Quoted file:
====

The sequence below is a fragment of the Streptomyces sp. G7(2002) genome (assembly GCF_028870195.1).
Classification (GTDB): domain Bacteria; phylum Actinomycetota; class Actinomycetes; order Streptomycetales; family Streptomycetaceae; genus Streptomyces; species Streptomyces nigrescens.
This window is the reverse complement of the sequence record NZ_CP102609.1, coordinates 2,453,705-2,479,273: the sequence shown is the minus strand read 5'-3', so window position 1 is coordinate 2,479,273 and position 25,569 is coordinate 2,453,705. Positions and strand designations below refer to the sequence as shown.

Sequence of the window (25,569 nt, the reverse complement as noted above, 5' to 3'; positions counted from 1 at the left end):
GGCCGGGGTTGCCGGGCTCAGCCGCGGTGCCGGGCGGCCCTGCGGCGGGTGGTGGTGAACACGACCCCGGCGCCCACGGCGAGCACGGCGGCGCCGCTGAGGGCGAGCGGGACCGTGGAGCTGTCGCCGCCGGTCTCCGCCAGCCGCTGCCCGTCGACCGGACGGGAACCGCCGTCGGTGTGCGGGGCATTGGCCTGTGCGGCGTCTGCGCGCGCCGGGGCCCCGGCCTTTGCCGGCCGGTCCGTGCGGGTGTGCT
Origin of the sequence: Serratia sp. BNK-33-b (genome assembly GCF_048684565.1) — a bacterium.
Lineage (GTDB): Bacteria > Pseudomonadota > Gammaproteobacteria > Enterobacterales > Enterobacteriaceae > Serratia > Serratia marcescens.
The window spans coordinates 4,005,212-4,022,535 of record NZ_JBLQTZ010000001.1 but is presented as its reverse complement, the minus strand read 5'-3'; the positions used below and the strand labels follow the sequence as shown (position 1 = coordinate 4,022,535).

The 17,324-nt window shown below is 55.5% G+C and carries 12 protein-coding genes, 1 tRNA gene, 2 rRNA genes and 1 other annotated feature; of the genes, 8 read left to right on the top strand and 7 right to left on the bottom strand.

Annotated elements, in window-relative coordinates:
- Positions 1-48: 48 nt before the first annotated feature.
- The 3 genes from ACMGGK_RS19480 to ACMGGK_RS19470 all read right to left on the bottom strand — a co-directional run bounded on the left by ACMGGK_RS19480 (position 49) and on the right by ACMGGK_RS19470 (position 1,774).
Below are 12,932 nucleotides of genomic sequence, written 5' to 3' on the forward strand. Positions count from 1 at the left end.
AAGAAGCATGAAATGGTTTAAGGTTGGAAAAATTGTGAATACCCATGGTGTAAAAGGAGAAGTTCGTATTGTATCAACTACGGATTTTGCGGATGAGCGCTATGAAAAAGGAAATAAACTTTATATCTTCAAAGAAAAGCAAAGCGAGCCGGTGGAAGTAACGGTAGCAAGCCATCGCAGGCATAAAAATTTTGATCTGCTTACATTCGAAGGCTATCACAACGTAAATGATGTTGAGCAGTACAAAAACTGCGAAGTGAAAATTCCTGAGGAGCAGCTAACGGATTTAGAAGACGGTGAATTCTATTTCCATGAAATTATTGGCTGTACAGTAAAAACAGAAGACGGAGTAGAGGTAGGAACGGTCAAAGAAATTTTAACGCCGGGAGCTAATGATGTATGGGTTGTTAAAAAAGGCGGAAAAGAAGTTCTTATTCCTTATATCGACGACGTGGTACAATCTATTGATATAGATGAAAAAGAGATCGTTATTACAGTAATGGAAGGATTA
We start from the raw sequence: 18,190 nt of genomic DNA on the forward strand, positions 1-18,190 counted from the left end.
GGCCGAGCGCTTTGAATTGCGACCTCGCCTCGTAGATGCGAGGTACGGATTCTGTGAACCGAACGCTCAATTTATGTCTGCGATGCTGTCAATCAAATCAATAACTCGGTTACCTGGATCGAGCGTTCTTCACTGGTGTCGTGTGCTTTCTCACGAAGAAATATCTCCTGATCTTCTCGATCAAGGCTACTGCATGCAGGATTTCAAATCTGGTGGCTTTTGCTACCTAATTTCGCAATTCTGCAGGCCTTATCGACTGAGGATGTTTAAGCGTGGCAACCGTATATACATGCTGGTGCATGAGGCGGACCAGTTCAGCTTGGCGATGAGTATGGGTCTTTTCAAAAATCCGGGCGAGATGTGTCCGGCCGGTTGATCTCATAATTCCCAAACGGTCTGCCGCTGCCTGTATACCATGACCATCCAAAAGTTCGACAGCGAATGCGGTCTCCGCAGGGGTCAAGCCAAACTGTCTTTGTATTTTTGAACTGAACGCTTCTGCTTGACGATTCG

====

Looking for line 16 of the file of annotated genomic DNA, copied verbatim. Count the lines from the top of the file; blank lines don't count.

GGCCGAGCGCTTTGAATTGCGACCTCGCCTCGTAGATGCGAGGTACGGATTCTGTGAACCGAACGCTCAATTTATGTCTGCGATGCTGTCAATCAAATCAATAACTCGGTTACCTGGATCGAGCGTTCTTCACTGGTGTCGTGTGCTTTCTCACGAAGAAATATCTCCTGATCTTCTCGATCAAGGCTACTGCATGCAGGATTTCAAATCTGGTGGCTTTTGCTACCTAATTTCGCAATTCTGCAGGCCTTATCGACTGAGGATGTTTAAGCGTGGCAACCGTATATACATGCTGGTGCATGAGGCGGACCAGTTCAGCTTGGCGATGAGTATGGGTCTTTTCAAAAATCCGGGCGAGATGTGTCCGGCCGGTTGATCTCATAATTCCCAAACGGTCTGCCGCTGCCTGTATACCATGACCATCCAAAAGTTCGACAGCGAATGCGGTCTCCGCAGGGGTCAAGCCAAACTGTCTTTGTATTTTTGAACTGAACGCTTCTGCTTGACGATTCG